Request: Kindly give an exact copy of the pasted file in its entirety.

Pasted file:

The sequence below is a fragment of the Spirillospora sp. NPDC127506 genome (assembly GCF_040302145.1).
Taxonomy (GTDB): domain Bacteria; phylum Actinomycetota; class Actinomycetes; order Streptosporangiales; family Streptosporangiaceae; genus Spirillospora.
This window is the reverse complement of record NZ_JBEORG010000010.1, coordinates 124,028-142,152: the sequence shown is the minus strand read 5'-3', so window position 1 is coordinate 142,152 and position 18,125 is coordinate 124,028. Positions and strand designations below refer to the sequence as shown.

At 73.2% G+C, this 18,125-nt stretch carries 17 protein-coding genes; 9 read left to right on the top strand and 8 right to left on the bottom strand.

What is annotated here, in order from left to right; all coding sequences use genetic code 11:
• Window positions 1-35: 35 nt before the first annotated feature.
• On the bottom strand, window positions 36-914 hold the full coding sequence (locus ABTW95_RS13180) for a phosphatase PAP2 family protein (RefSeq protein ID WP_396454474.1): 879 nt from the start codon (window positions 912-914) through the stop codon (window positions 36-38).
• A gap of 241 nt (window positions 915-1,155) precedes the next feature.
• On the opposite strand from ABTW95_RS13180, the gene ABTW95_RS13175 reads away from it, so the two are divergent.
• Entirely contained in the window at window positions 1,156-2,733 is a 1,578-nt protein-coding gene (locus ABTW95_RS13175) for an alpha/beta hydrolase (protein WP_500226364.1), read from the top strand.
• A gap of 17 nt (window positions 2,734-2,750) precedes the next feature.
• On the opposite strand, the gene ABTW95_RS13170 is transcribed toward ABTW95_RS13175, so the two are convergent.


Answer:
The sequence below is a fragment of the Spirillospora sp. NPDC127506 genome (assembly GCF_040302145.1).
Taxonomy (GTDB): domain Bacteria; phylum Actinomycetota; class Actinomycetes; order Streptosporangiales; family Streptosporangiaceae; genus Spirillospora.
This window is the reverse complement of record NZ_JBEORG010000010.1, coordinates 124,028-142,152: the sequence shown is the minus strand read 5'-3', so window position 1 is coordinate 142,152 and position 18,125 is coordinate 124,028. Positions and strand designations below refer to the sequence as shown.

At 73.2% G+C, this 18,125-nt stretch carries 17 protein-coding genes; 9 read left to right on the top strand and 8 right to left on the bottom strand.

What is annotated here, in order from left to right; all coding sequences use genetic code 11:
• Window positions 1-35: 35 nt before the first annotated feature.
• On the bottom strand, window positions 36-914 hold the full coding sequence (locus ABTW95_RS13180) for a phosphatase PAP2 family protein (RefSeq protein ID WP_396454474.1): 879 nt from the start codon (window positions 912-914) through the stop codon (window positions 36-38).
• A gap of 241 nt (window positions 915-1,155) precedes the next feature.
• On the opposite strand from ABTW95_RS13180, the gene ABTW95_RS13175 reads away from it, so the two are divergent.
• Entirely contained in the window at window positions 1,156-2,733 is a 1,578-nt protein-coding gene (locus ABTW95_RS13175) for an alpha/beta hydrolase (protein WP_500226364.1), read from the top strand.
• A gap of 17 nt (window positions 2,734-2,750) precedes the next feature.
• On the opposite strand, the gene ABTW95_RS13170 is transcribed toward ABTW95_RS13175, so the two are convergent.